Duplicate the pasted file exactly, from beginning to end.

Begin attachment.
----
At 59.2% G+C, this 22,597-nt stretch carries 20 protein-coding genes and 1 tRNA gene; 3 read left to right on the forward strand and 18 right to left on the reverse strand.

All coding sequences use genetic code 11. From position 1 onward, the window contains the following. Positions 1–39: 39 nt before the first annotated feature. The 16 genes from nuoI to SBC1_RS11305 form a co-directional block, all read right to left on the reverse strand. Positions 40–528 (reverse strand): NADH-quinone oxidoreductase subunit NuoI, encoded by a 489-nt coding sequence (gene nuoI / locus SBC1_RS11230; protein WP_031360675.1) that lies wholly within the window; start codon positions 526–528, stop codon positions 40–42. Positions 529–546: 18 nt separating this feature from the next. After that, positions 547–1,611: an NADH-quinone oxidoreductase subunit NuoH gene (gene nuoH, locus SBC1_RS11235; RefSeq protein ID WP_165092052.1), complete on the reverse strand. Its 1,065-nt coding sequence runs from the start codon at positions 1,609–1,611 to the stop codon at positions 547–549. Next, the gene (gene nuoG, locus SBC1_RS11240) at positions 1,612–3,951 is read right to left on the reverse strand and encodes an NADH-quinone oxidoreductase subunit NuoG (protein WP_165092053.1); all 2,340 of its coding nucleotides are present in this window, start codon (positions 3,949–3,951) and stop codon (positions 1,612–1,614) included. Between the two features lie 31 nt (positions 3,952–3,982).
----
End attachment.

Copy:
At 59.2% G+C, this 22,597-nt stretch carries 20 protein-coding genes and 1 tRNA gene; 3 read left to right on the forward strand and 18 right to left on the reverse strand.

All coding sequences use genetic code 11. From position 1 onward, the window contains the following. Positions 1–39: 39 nt before the first annotated feature. The 16 genes from nuoI to SBC1_RS11305 form a co-directional block, all read right to left on the reverse strand. Positions 40–528 (reverse strand): NADH-quinone oxidoreductase subunit NuoI, encoded by a 489-nt coding sequence (gene nuoI / locus SBC1_RS11230; protein WP_031360675.1) that lies wholly within the window; start codon positions 526–528, stop codon positions 40–42. Positions 529–546: 18 nt separating this feature from the next. After that, positions 547–1,611: an NADH-quinone oxidoreductase subunit NuoH gene (gene nuoH, locus SBC1_RS11235; RefSeq protein ID WP_165092052.1), complete on the reverse strand. Its 1,065-nt coding sequence runs from the start codon at positions 1,609–1,611 to the stop codon at positions 547–549. Next, the gene (gene nuoG, locus SBC1_RS11240) at positions 1,612–3,951 is read right to left on the reverse strand and encodes an NADH-quinone oxidoreductase subunit NuoG (protein WP_165092053.1); all 2,340 of its coding nucleotides are present in this window, start codon (positions 3,949–3,951) and stop codon (positions 1,612–1,614) included. Between the two features lie 31 nt (positions 3,952–3,982).